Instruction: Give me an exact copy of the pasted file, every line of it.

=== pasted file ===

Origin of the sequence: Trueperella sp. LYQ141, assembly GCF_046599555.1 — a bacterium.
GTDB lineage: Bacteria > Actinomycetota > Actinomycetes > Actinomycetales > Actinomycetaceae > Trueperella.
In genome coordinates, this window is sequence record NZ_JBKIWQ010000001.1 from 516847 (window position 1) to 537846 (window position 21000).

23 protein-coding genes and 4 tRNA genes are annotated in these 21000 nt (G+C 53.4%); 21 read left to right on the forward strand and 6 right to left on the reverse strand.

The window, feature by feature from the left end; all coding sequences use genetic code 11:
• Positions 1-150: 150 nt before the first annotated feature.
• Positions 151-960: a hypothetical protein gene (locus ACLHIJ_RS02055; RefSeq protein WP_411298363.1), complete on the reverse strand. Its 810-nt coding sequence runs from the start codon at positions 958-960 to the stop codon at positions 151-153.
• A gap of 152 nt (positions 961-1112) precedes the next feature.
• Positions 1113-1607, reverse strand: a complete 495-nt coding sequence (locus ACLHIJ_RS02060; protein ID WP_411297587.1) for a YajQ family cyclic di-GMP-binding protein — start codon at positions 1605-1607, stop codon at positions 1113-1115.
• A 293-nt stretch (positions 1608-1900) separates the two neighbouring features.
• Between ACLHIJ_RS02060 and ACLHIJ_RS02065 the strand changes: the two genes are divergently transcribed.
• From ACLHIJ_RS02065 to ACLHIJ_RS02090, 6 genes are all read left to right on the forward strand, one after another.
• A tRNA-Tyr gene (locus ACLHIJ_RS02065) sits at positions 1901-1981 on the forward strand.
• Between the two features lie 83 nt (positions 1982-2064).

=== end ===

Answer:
Origin of the sequence: Trueperella sp. LYQ141, assembly GCF_046599555.1 — a bacterium.
GTDB lineage: Bacteria > Actinomycetota > Actinomycetes > Actinomycetales > Actinomycetaceae > Trueperella.
In genome coordinates, this window is sequence record NZ_JBKIWQ010000001.1 from 516847 (window position 1) to 537846 (window position 21000).

23 protein-coding genes and 4 tRNA genes are annotated in these 21000 nt (G+C 53.4%); 21 read left to right on the forward strand and 6 right to left on the reverse strand.

The window, feature by feature from the left end; all coding sequences use genetic code 11:
• Positions 1-150: 150 nt before the first annotated feature.
• Positions 151-960: a hypothetical protein gene (locus ACLHIJ_RS02055; RefSeq protein WP_411298363.1), complete on the reverse strand. Its 810-nt coding sequence runs from the start codon at positions 958-960 to the stop codon at positions 151-153.
• A gap of 152 nt (positions 961-1112) precedes the next feature.
• Positions 1113-1607, reverse strand: a complete 495-nt coding sequence (locus ACLHIJ_RS02060; protein ID WP_411297587.1) for a YajQ family cyclic di-GMP-binding protein — start codon at positions 1605-1607, stop codon at positions 1113-1115.
• A 293-nt stretch (positions 1608-1900) separates the two neighbouring features.
• Between ACLHIJ_RS02060 and ACLHIJ_RS02065 the strand changes: the two genes are divergently transcribed.
• From ACLHIJ_RS02065 to ACLHIJ_RS02090, 6 genes are all read left to right on the forward strand, one after another.
• A tRNA-Tyr gene (locus ACLHIJ_RS02065) sits at positions 1901-1981 on the forward strand.
• Between the two features lie 83 nt (positions 1982-2064).